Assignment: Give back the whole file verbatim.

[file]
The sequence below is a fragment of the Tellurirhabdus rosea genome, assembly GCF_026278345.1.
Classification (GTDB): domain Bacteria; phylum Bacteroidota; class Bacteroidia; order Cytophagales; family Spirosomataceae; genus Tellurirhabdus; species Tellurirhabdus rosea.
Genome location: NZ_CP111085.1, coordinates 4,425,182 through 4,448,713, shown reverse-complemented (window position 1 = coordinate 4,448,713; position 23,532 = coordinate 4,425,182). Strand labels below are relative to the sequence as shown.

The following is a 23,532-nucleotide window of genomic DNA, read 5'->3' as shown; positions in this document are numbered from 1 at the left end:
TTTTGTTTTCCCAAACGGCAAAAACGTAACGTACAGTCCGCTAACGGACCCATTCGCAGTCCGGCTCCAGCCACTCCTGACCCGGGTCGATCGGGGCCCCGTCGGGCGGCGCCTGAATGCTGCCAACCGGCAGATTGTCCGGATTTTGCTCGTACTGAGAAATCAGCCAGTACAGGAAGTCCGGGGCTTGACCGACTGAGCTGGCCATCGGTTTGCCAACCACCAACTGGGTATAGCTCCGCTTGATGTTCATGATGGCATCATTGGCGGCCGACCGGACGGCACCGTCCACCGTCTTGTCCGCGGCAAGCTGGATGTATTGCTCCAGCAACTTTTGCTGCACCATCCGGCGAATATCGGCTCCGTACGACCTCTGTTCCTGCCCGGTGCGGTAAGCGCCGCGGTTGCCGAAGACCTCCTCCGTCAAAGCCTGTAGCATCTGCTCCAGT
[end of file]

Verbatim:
The sequence below is a fragment of the Tellurirhabdus rosea genome, assembly GCF_026278345.1.
Classification (GTDB): domain Bacteria; phylum Bacteroidota; class Bacteroidia; order Cytophagales; family Spirosomataceae; genus Tellurirhabdus; species Tellurirhabdus rosea.
Genome location: NZ_CP111085.1, coordinates 4,425,182 through 4,448,713, shown reverse-complemented (window position 1 = coordinate 4,448,713; position 23,532 = coordinate 4,425,182). Strand labels below are relative to the sequence as shown.

The following is a 23,532-nucleotide window of genomic DNA, read 5'->3' as shown; positions in this document are numbered from 1 at the left end:
TTTTGTTTTCCCAAACGGCAAAAACGTAACGTACAGTCCGCTAACGGACCCATTCGCAGTCCGGCTCCAGCCACTCCTGACCCGGGTCGATCGGGGCCCCGTCGGGCGGCGCCTGAATGCTGCCAACCGGCAGATTGTCCGGATTTTGCTCGTACTGAGAAATCAGCCAGTACAGGAAGTCCGGGGCTTGACCGACTGAGCTGGCCATCGGTTTGCCAACCACCAACTGGGTATAGCTCCGCTTGATGTTCATGATGGCATCATTGGCGGCCGACCGGACGGCACCGTCCACCGTCTTGTCCGCGGCAAGCTGGATGTATTGCTCCAGCAACTTTTGCTGCACCATCCGGCGAATATCGGCTCCGTACGACCTCTGTTCCTGCCCGGTGCGGTAAGCGCCGCGGTTGCCGAAGACCTCCTCCGTCAAAGCCTGTAGCATCTGCTCCAGT